After the divorce, Linda moved to Chicago, then eventually San Francisco, as she continued to excel at her career. Meanwhile, she dated men, and eventually had sex. Admitting to adultery made it possible for Ross to remarry, but it also led to the JWs casting her out of the religion. Fornication is what led to her being “disfellowshipped” by the Jehovah’s Witnesses and shunned by her family, even though she was legally divorced when she did it. She could have repented and gotten back into “good standing”, but Linda determined that she didn’t want her life ruled by religion. I can hardly blame her for that. Shunning and “disfellowshipping” people for being “disobedient” to a religion or other group is manipulative and toxic… it’s basically asshole behavior intended to control other people. As I am fond of saying, it’s NOT a punishment to be shunned by an asshole. However, when it’s your family and friends doing it, shunning can be very hurtful.

Through it all, her mother kept telling her that all she needed to do was come back to “The Truth” and get right with “Jehovah God”, and she would be welcomed back into the fold. It was the old “carrot and stick” cure. Jump through some hoops to make mom happy, and everything will be okay. It didn’t matter that the religion wasn’t working for Linda’s life or plans for herself. Linda’s brother, Randy, was the first to shun her, which cut her off from her niece and nephew. Her sister, Lory, who had struggled in the faith and got divorced from her first marriage, eventually also turned away from Linda, telling her that the family would never reach out to her (which turned out to be untrue).

Linda Curtis went on to marry her second husband, the late Bob Curtis. She became a stepmother and began to find her way in the world. But she paid a high price for that freedom, as her family and friends she had known in Portland couldn’t completely accept her outside of the religion. They didn’t completely cut her off, as the title of the book suggests, but they had a lot less to do with her. Leaving the JWs and living life on her own terms was a big step with a steep price. It does seem to me that the high cost was well worth it to Linda Curtis.

My thoughts

As I mentioned at the beginning of this post, I managed to get through this book somewhat quickly. It’s a fairly easy read. Linda Curtis is clearly very intelligent and basically writes well. Her story is interesting, if not a bit sad. Personally, I think shunning is a shitty thing to do, especially to a loved one. I don’t support it, mainly because at its core, it’s a power move consisting of emotional blackmail and control tactics. I empathize with Linda Curtis’s situation, dealing with a family that had once been so loving turning on her simply because she didn’t believe what they believed and dared to declare independence and free agency.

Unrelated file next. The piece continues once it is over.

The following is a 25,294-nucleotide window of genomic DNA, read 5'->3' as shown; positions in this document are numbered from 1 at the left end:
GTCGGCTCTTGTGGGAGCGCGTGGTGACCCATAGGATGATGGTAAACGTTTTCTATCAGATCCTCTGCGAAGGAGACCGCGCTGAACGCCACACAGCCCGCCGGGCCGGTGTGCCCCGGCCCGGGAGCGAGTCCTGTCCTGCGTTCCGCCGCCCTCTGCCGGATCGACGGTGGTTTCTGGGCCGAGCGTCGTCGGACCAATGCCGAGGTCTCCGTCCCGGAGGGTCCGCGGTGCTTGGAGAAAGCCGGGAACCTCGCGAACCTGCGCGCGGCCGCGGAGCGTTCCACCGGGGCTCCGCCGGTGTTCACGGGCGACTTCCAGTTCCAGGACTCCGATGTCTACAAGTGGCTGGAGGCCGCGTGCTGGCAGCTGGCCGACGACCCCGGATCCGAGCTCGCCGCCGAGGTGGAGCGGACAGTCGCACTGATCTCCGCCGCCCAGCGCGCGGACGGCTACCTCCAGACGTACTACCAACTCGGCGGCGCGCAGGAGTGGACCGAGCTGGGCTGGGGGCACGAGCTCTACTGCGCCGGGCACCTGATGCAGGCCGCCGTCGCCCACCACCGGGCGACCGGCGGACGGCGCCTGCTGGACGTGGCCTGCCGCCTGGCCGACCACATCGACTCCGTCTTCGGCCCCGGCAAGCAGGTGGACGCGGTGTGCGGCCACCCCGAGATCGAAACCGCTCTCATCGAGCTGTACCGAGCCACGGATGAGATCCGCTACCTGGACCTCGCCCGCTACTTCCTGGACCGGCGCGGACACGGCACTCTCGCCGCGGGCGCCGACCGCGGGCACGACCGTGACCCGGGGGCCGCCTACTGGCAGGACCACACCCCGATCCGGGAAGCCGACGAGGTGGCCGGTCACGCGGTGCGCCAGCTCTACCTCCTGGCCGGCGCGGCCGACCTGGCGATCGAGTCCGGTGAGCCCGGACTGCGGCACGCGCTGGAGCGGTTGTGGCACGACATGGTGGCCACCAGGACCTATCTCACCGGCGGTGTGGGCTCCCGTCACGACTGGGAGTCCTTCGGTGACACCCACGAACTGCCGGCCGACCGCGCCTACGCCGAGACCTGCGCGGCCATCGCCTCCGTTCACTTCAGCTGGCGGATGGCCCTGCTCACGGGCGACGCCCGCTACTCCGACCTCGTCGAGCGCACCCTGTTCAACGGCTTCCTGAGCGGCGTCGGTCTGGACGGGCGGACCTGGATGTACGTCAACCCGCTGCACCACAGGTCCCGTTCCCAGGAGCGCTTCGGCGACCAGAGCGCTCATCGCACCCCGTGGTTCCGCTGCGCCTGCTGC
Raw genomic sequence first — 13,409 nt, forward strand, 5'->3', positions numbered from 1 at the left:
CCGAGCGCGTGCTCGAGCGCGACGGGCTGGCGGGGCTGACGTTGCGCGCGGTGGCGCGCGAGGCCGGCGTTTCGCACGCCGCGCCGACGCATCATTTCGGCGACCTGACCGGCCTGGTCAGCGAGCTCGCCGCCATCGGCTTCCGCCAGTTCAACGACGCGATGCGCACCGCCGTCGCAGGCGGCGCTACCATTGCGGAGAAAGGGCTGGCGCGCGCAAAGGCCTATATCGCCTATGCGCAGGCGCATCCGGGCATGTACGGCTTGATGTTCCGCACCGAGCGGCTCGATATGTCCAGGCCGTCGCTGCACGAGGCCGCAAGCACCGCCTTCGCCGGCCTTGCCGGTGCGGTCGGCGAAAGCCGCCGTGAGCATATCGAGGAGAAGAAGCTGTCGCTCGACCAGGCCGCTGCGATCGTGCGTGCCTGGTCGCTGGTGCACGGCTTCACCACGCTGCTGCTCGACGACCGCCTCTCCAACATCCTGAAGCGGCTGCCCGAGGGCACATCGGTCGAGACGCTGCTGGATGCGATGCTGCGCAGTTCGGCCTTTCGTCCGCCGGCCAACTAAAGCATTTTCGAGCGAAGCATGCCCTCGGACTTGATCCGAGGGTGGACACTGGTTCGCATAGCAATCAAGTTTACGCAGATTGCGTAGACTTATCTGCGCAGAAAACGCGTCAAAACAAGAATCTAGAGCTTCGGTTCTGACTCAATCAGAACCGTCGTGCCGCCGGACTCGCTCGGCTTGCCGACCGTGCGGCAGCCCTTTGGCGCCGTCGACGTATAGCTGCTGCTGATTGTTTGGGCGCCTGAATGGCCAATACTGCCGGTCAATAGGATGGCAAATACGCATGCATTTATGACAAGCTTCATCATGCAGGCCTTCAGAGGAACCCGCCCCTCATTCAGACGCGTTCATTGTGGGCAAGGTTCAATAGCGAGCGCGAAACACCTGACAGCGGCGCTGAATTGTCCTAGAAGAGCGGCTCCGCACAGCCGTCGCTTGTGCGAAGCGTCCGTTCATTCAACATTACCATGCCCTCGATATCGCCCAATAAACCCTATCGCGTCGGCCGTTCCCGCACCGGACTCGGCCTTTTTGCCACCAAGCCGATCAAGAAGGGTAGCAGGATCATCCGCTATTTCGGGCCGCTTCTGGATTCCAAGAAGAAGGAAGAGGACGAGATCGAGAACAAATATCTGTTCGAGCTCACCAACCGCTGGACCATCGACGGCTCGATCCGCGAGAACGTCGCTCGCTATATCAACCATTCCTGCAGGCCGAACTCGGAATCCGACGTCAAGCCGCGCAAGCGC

However… there are some things I noticed as I read this book. First, Linda Curtis has a fondness for so-called “fifty cent words”. I have two master’s degrees and a bachelor’s degree in English. Several times, I had to look up obscure words she used. I did so because I like to know the meanings of words I don’t know. My guess is that the vast majority of readers won’t take the time to do that, and most of them won’t know what some of the more obscure words mean, either. I don’t mind the occasional fancy vocabulary word, but I think too many of them can have a bad effect on writing. For many people, time is money, and it takes time to look up those fancy words. Those who don’t take the time to look up the fancy vocabulary words are going to miss some of the meaning in Curtis’s story. I wouldn’t mention this if it had only happened a couple of times, but it happened several times– enough times that I found it noticeable and annoying.

Secondly, Linda Curtis’s writing style is a bit “novelesque”, but not in a particularly creative or evocative way. Her writing sometimes comes off a bit like she was trying to set a vivid scene. But instead of using details and descriptions to jazz up her tale, she includes unnecessary details to the scenes that didn’t add anything. Like, for instance, at one point she mentions a fly landing on a dirty plate after a discussion she had. That action had no significance on the story she was sharing. It was an unnecessary detail. More than once, she mentioned getting into a car and putting on a seatbelt. There’s nothing wrong with safety in the car. But it was an unnecessary detail that didn’t add to the story and could have been edited out or replaced with something more pertinent to the story. That quality of her writing was irritating to me. It came off as amateurish.

And thirdly, Curtis uses a lot of dialogue that is a trite and one dimensional. Dialogue can be very effective in a personal story, but I think of it as more of a technique that breathes life into the story. This author’s use of dialogue frequently comes off as stilted and melodramatic. Curiously, she could have added some detail and “spark” to her dialogue, but she didn’t do that often enough. Instead, we get details about clothes people wore or flies on dirty dishes, rather than details about non verbal cues or tone of voice.